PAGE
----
by Jordan DeWald

There is an unassuming building at the corner of Thomas St and Renfro St in Burleson. A passerby would have no idea hundreds of people walk through the doors of that building each month to have their most basic needs met, that tens of thousands of dollars are distributed to help vital bills be paid each year, and that the trajectory of families change by the relationships and education provided. The Harvest House of Burleson uses its approximately 6,000 square feet of space to do just that, and more.

In 1984, a group of Burleson area churches joined resources to begin a holiday give-back program. That year, they were able to help twenty-six local families. What they started has grown to be the ministry of Harvest House and that same holiday program will be helping more than two hundred and fifty families this year. Harvest House became an independent nonprofit organization in 2012. It serves the people in the entirety of Johnson County, as well as portions of southern Tarrant County. Their services have expanded to include providing food items, clothing, back-to-school services and supplies, financial assistance, and education.

Jennifer Woods, Executive Director of Harvest House, shares that they want all of the services at Harvest House to show dignity to the beneficiary. Their motivation is founded on Christian beliefs, modeling the teaching of Jesus in Matthew 22:29 to “love your neighbor as yourself.” Their goal is to not only meet the immediate need of the people requesting assistance but to also empower them.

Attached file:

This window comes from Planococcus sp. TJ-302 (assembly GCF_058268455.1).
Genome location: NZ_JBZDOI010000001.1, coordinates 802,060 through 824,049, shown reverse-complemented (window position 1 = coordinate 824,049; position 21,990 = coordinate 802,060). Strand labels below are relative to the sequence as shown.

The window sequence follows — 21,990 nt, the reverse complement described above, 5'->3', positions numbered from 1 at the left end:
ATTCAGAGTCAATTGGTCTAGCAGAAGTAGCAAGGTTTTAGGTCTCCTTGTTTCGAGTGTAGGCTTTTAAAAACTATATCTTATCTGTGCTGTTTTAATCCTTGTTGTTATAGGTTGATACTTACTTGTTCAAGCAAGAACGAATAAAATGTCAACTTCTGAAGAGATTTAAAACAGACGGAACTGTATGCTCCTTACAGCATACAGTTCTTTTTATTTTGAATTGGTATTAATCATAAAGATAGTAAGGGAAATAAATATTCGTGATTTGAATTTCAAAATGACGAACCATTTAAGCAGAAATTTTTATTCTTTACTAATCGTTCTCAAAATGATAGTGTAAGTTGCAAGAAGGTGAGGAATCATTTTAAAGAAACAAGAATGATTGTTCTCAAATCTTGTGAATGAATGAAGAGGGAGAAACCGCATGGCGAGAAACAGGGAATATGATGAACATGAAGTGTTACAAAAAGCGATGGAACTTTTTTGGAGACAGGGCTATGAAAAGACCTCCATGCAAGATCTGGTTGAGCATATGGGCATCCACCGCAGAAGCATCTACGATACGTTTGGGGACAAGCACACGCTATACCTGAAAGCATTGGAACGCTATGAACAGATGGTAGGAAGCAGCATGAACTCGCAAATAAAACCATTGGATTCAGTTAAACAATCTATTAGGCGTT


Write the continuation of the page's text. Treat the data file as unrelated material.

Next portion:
Harvest House has three primary services it offers to the community: groceries, clothing, and financial assistance. They have an onsite food pantry where clients can receive grocery items at no cost to them. Additionally Harvest House partners with local families with school aged children to provide food items to make sure the kids have something to eat when school is not in session. A resale store is also on site, furnished with items donated by the community. Clients receive vouchers allowing them to shop in this store. Finally, a client can apply for financial assistance if there is a specific need that arises. Each client must register and provide specific documentation to receive all the services except for the food donations. The resources of Harvest House are limited, and the staff is committed to responsibly using the resources they are entrusted with.

The economic effects of the COVID-19 magnified the importance of the work of Harvest House. The need for assistance increased almost immediately in March of 2020. Since then, there has been an increase in working adults needing assistance, people who had never needed it before. The influx of people needing assistance with groceries led Harvest House to change its policies regarding applications for grocery assistance. People coming to only get food no longer must register as a client and provide documentation. Woods describes the level of need since the start of the pandemic as being like a rollercoaster with ups and downs and no trend to allow them to make projections. She said the one constant was that God always has provided the resources to meet the needs. They have always had enough. In the more than five years that Woods has been the executive director, she has witnessed that “God has proven the more generous we are, the more food there is.”